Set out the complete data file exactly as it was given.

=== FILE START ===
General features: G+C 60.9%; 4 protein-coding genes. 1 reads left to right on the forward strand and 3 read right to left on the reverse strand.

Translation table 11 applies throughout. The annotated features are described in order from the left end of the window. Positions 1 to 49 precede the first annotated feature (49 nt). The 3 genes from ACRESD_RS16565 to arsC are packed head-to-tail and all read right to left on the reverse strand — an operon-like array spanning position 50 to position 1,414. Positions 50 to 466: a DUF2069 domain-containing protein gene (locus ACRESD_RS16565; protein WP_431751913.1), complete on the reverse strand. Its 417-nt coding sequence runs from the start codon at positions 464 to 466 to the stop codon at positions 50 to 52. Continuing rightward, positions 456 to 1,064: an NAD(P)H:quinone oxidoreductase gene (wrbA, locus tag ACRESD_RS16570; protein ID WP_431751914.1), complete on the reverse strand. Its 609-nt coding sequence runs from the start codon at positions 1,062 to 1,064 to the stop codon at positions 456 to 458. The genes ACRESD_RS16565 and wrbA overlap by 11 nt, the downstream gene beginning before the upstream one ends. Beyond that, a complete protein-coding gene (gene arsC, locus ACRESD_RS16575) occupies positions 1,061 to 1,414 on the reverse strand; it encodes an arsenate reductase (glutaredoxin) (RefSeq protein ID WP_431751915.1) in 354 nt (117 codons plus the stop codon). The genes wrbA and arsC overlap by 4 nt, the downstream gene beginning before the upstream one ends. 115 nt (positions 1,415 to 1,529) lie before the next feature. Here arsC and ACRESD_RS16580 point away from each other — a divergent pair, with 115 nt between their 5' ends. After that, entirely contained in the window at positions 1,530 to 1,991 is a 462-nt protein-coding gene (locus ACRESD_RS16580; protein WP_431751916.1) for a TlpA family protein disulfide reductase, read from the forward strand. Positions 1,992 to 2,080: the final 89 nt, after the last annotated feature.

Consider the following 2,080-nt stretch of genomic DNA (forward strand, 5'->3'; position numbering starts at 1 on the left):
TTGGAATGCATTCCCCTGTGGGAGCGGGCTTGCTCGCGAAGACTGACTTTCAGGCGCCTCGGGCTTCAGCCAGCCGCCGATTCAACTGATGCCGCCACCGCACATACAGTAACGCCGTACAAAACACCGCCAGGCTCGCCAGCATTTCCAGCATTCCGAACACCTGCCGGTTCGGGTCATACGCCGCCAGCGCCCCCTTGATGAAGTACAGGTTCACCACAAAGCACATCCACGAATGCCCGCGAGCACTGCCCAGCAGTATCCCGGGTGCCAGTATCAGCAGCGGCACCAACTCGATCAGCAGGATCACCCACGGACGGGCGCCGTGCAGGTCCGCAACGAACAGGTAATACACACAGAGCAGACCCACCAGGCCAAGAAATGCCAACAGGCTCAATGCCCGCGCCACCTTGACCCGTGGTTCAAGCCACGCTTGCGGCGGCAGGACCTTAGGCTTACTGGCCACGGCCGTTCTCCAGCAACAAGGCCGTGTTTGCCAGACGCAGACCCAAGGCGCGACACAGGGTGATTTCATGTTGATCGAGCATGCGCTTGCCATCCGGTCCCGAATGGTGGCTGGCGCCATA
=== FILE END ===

General features: G+C 60.9%; 4 protein-coding genes. 1 reads left to right on the forward strand and 3 read right to left on the reverse strand.

Translation table 11 applies throughout. The annotated features are described in order from the left end of the window. Positions 1 to 49 precede the first annotated feature (49 nt). The 3 genes from ACRESD_RS16565 to arsC are packed head-to-tail and all read right to left on the reverse strand — an operon-like array spanning position 50 to position 1,414. Positions 50 to 466: a DUF2069 domain-containing protein gene (locus ACRESD_RS16565; protein WP_431751913.1), complete on the reverse strand. Its 417-nt coding sequence runs from the start codon at positions 464 to 466 to the stop codon at positions 50 to 52. Continuing rightward, positions 456 to 1,064: an NAD(P)H:quinone oxidoreductase gene (wrbA, locus tag ACRESD_RS16570; protein ID WP_431751914.1), complete on the reverse strand. Its 609-nt coding sequence runs from the start codon at positions 1,062 to 1,064 to the stop codon at positions 456 to 458. The genes ACRESD_RS16565 and wrbA overlap by 11 nt, the downstream gene beginning before the upstream one ends. Beyond that, a complete protein-coding gene (gene arsC, locus ACRESD_RS16575) occupies positions 1,061 to 1,414 on the reverse strand; it encodes an arsenate reductase (glutaredoxin) (RefSeq protein ID WP_431751915.1) in 354 nt (117 codons plus the stop codon). The genes wrbA and arsC overlap by 4 nt, the downstream gene beginning before the upstream one ends. 115 nt (positions 1,415 to 1,529) lie before the next feature. Here arsC and ACRESD_RS16580 point away from each other — a divergent pair, with 115 nt between their 5' ends. After that, entirely contained in the window at positions 1,530 to 1,991 is a 462-nt protein-coding gene (locus ACRESD_RS16580; protein WP_431751916.1) for a TlpA family protein disulfide reductase, read from the forward strand. Positions 1,992 to 2,080: the final 89 nt, after the last annotated feature.

Consider the following 2,080-nt stretch of genomic DNA (forward strand, 5'->3'; position numbering starts at 1 on the left):
TTGGAATGCATTCCCCTGTGGGAGCGGGCTTGCTCGCGAAGACTGACTTTCAGGCGCCTCGGGCTTCAGCCAGCCGCCGATTCAACTGATGCCGCCACCGCACATACAGTAACGCCGTACAAAACACCGCCAGGCTCGCCAGCATTTCCAGCATTCCGAACACCTGCCGGTTCGGGTCATACGCCGCCAGCGCCCCCTTGATGAAGTACAGGTTCACCACAAAGCACATCCACGAATGCCCGCGAGCACTGCCCAGCAGTATCCCGGGTGCCAGTATCAGCAGCGGCACCAACTCGATCAGCAGGATCACCCACGGACGGGCGCCGTGCAGGTCCGCAACGAACAGGTAATACACACAGAGCAGACCCACCAGGCCAAGAAATGCCAACAGGCTCAATGCCCGCGCCACCTTGACCCGTGGTTCAAGCCACGCTTGCGGCGGCAGGACCTTAGGCTTACTGGCCACGGCCGTTCTCCAGCAACAAGGCCGTGTTTGCCAGACGCAGACCCAAGGCGCGACACAGGGTGATTTCATGTTGATCGAGCATGCGCTTGCCATCCGGTCCCGAATGGTGGCTGGCGCCATA